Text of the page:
- Code BIOL6204
- Unit Value 6 units
- Offered by John Curtin School of Medical Research
- ANU College ANU Joint Colleges of Science
- Course subject Biology
- Areas of interest Medical Science, Genetics, Biomedical Science
This course provides an introduction to new discoveries in areas of importance to our understanding of human genetics and disease. Fuelled by sequencing of the human genome and new methods of investigating biological function, research into the genetic and molecular causes of human disease is advancing at a rapid pace. We will examine not only the genetic abnormalities underlying human disease and disorders but also the breakdown in physiological processes and molecular biology caused by the genetic lesion. We will look at how this knowledge can lead to new disease treatments and to personalised medicine. We will explore some of the societal issues raised by new technologies and treatments. We will cover topics including:
• Genes in pedigrees and populations
• Human genetic variability and its consequences
• Genomic technologies and their application to human genetics
• Disease gene identification
• The non-coding genome
• The epigenome
• Genetic risk
• Personalised medicine
• New horizons in human genetics
Note: Graduate students attend joint classes with undergraduates but are assessed separately.
Upon successful completion, students will have the knowledge and skills to:On satisfying the requirements of this course, students will have the knowledge and skills to:
- Demonstrate a high level of proficiency in navigating relevant literature, web sites and databases for research into human genetics and in using these sources to develop and test hypotheses in the field of human genetics
- Describe the approaches used to identify the genetic basis of simple, heterogeneous and complex traits and appreciate the duties, responsibilities and challenges facing the professionals who perform these analyses
- Explain the genetic (coding and non-coding) and epigenetic mechanisms of gene expression control and their role in human inherited disease
- Explain the changing importance of model species to our investigation of basic principles in human genetics
- Explain the theoretical and practical basis of the latest advances in genomic technologies and their application to disease gene identification and personalised medicine
- Identify and analyse the ethical issues and dilemmas raised by new technologies and treatments
Indicative AssessmentAssessment will examine proficiency in scientific communication and practical work as well as understanding of theory. A sliding scale of assessment between the essay and exam permits students to focus on areas of interest and/or strength by designating the weight of these assessment items.
Assessment will be based on:
- Take-home assignments of computer practicals (3 assignments, 5% each) (LO 5)
- A research essay and final exam that together are worth 85%. Each student can accept a default value of 42.5% for the essay and 42.5% for the exam or can designate the weight of each component:
- Substantial research essay on an area of human molecular genetics of interest to the student (4000 words), and ideally relevant to their chosen area of postgraduate study (25%-60% with weight designated by student) (LO 1 and 2-6 depending upon topic)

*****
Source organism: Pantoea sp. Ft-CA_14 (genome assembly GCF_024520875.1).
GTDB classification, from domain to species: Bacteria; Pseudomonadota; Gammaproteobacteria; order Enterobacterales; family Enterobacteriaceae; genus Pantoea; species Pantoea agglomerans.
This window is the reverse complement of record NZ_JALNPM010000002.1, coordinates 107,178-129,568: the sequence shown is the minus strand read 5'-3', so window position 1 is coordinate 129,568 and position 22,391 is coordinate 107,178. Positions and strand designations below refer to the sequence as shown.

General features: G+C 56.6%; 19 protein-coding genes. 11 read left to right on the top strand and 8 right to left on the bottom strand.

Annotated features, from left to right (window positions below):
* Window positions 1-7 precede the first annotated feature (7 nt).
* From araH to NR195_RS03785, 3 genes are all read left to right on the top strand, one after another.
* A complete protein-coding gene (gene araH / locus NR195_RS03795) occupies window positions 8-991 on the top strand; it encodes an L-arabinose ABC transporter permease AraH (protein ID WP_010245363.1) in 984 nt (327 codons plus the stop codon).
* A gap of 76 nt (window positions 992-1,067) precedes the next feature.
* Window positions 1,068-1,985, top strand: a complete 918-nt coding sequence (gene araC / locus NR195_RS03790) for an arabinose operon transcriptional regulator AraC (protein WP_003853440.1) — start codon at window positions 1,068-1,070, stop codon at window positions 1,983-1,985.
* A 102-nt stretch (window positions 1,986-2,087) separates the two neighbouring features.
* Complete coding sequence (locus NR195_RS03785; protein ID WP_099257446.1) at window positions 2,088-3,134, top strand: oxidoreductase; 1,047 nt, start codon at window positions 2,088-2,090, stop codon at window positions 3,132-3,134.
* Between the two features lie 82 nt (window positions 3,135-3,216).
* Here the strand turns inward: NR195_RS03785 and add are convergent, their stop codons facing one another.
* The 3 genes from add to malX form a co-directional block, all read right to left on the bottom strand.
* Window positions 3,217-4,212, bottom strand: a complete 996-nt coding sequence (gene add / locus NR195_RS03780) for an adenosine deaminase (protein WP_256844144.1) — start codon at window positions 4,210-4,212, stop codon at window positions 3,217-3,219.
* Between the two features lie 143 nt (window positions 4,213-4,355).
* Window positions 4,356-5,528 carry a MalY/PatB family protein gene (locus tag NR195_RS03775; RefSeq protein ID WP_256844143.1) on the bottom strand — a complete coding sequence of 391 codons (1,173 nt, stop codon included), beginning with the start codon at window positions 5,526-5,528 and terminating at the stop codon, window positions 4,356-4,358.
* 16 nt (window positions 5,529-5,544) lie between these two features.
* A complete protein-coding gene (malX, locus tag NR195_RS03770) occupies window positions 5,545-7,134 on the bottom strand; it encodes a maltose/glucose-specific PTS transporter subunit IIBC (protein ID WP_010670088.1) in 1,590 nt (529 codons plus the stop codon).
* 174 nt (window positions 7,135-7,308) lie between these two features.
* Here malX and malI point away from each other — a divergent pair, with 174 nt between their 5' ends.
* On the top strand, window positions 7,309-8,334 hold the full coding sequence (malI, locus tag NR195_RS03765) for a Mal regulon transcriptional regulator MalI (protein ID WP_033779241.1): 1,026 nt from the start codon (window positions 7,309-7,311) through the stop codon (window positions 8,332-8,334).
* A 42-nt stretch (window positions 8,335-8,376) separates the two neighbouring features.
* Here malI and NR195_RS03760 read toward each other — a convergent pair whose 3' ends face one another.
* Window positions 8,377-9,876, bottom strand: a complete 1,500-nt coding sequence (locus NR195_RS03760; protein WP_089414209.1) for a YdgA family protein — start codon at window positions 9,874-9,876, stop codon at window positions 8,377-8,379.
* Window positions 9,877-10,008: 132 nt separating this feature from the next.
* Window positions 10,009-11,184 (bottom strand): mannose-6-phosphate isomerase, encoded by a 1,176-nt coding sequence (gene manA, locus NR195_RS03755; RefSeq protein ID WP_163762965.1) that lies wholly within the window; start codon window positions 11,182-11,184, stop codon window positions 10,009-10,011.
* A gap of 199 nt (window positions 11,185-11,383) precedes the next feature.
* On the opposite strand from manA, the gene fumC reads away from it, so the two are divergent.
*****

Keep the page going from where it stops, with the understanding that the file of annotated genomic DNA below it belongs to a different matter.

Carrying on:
- Final examination to assess students' understanding of the basic principles that underpin the field of human genetics (25%-60% with weight designated by student) (LO 2-6).
The ANU uses Turnitin to enhance student citation and referencing techniques, and to assess assignment submissions as a component of the University's approach to managing Academic Integrity. While the use of Turnitin is not mandatory, the ANU highly recommends Turnitin is used by both teaching staff and students. For additional information regarding Turnitin please visit the ANU Online website.
WorkloadContact: Two to three lectures per week and up to 18 hours of laboratory and computing sessions. Non contct: research essay - approximately 50 hours
Requisite and Incompatibility
Human Molecular genetics 4th Edition Strachan and Read
BIOL6006 is strongly recommended.
Tuition fees are for the academic year indicated at the top of the page.
If you are a domestic graduate coursework or international student you will be required to pay tuition fees. Tuition fees are indexed annually. Further information for domestic and international students about tuition and other fees can be found at Fees.
- Student Contribution Band:
- Unit value:
- 6 units
If you are an undergraduate student and have been offered a Commonwealth supported place, your fees are set by the Australian Government for each course. At ANU 1 EFTSL is 48 units (normally 8 x 6-unit courses). You can find your student contribution amount for each course at Fees. Where there is a unit range displayed for this course, not all unit options below may be available.
Offerings, Dates and Class Summary Links
ANU utilises MyTimetable to enable students to view the timetable for their enrolled courses, browse, then self-allocate to small teaching activities / tutorials so they can better plan their time. Find out more on the Timetable webpage.
Class summaries, if available, can be accessed by clicking on the View link for the relevant class number.
|Class number||Class start date||Last day to enrol||Census date||Class end date||Mode Of Delivery||Class Summary|
|3315||20 Feb 2017||27 Feb 2017||31 Mar 2017||26 May 2017||In Person||N/A|